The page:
Sunday, January 20, 2013
One of the many amazing and, if not unique, damn rare things about Keith Rowe is his way of looking at an event or series of events in a wider context, usually several wider contexts. I recall when he played at Tonic with Christian Fennesz (2004?). The set order was to be Rowe solo, Christian solo then the pair. Spending the day with Fennesz, Rowe was aware of his intense excitement about the upcoming evening and surmised that his, Fennesz', set would be loud, surging, onrushing. So, with the view of all three sets and their "exterior" structure, he fashioned his own set very much as a prologue, keeping things subdued with a gradually rising ramp, if you will, to lead into Christian's set and to provide a platform of sorts from which he could launch. Which he did.
Knowing that he was to play four sets in two nights, three in duo and finally solo, he had several areas of concern. One, expressed to some of us, was to make sure he had four different approaches, four relatively discreet areas of sound. But on the whole I had the impression of two pairs, similar but offset from each other, like stairs:
wherein the first set of each evening was the subtler, softer and more graceful of the two and the second the more visceral, confrontational one. Moreover, almost as a linkage, day two's first set culd fit between day one's two performances and the finale, the solo, extended the second set from the first evening, giving a 1-3-2-4 retrospective nesting.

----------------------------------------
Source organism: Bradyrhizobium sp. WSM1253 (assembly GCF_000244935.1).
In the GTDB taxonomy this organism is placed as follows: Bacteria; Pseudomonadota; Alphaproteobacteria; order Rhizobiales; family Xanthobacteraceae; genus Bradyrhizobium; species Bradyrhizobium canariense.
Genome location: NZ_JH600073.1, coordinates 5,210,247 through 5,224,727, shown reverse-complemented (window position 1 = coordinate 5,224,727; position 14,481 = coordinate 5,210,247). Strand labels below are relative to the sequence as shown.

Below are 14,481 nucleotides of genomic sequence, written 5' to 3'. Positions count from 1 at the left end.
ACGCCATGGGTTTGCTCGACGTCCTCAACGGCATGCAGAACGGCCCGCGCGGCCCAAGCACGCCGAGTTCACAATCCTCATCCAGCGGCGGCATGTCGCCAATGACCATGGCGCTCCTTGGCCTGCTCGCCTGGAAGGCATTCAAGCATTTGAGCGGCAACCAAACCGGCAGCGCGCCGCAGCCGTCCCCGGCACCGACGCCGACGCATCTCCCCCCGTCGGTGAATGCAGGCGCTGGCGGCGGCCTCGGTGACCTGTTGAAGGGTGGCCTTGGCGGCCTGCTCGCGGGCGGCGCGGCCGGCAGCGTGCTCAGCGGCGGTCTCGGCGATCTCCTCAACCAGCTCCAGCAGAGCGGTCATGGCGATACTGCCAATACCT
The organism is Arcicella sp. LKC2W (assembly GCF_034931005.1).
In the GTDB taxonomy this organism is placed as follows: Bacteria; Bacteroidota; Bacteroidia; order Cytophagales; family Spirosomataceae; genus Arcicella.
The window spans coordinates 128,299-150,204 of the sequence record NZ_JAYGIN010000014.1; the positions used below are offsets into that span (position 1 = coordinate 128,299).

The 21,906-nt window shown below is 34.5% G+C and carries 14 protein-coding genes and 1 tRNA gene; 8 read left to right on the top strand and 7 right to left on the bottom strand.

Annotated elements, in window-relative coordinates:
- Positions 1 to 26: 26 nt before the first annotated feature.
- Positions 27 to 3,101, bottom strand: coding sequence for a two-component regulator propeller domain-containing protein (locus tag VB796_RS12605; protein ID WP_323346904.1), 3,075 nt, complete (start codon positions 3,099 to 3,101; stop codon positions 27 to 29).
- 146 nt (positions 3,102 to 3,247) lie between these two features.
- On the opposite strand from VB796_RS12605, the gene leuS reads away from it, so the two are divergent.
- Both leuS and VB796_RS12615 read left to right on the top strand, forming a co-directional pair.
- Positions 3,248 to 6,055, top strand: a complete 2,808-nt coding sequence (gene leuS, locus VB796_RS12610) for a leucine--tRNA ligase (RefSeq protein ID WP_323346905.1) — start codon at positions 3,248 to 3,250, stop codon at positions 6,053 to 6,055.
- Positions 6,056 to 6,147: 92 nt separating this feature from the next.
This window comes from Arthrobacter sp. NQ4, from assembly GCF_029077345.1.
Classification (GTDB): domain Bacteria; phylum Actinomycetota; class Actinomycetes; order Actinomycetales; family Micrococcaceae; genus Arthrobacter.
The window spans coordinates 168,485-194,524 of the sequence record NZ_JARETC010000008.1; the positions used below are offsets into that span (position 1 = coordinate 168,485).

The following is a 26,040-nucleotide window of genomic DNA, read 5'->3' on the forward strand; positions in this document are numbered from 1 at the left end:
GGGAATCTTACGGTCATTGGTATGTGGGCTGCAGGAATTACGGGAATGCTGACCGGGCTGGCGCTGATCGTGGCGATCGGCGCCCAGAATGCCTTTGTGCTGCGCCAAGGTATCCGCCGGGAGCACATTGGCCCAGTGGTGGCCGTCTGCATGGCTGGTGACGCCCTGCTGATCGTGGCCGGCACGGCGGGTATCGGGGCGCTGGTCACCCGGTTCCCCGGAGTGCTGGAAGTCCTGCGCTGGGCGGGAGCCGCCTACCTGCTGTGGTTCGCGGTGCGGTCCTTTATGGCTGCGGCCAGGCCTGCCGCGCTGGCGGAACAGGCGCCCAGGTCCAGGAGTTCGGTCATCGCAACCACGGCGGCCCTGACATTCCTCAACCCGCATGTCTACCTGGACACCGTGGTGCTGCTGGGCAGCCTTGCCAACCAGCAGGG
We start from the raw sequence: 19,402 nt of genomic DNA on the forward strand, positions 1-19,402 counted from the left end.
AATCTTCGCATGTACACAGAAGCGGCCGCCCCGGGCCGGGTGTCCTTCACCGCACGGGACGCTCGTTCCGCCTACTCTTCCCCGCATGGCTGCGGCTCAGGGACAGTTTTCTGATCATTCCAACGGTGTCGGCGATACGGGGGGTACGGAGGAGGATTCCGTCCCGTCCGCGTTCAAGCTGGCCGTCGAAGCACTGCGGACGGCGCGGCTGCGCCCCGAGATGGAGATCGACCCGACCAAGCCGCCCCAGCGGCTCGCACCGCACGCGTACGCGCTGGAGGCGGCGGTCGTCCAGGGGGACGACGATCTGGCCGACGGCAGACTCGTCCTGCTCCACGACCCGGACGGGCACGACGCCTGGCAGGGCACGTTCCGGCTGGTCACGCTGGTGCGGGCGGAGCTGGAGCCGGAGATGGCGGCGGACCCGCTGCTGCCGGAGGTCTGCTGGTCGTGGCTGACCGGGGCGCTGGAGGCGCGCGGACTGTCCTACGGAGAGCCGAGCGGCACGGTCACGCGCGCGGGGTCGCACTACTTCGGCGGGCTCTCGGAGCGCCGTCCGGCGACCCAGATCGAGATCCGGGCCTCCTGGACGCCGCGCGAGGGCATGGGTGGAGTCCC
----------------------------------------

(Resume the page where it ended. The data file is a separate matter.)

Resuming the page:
But perhaps that's just me...Rowe certainly looked at the sets as four portions of a larger work.
I'm not sure if this was Michael Pisaro's first live improvised set though I imagine it's been at least since his AACM-inspired days as a guitarist from Chicago. The day before, the pair had agreed on one parameter, at Pisaro's suggestion, that the set be 49 minutes long (Michael likes that number). Both of Tuesday's sets were difficult to anticipate for different reasons. Pisaro's playing on his own pieces and, from what I've heard, on those by others had always resided in a relatively small, if nuanced pool: quiet, full of ebow induced hums, sometimes gentle taps, very rounded. And, augmented by some soft sine tones and at least one noticeable patch of field recording (birds and car engines predominant) that's pretty much the area in which he chose to dwell, Rowe also remaining fairly quiet but much rougher, utilizing his stalwart scrub pad to good effect. It was quite subtle, bearing (I'm sure) more layers and connections than could be heard at first blush; I'd very much like to hear it multiple times. As is, I found it both relaxing and moderately absorbing. If anything, Rowe was leaning a bit toward Pisaro's territory and, given that, my favorite moments were toward the end when, instead of reciprocating in kind, Pisaro chose to lean a little bit the other way, playing a handful of two, three and four note melodic phrases, implying a song form--lovely and unexpected.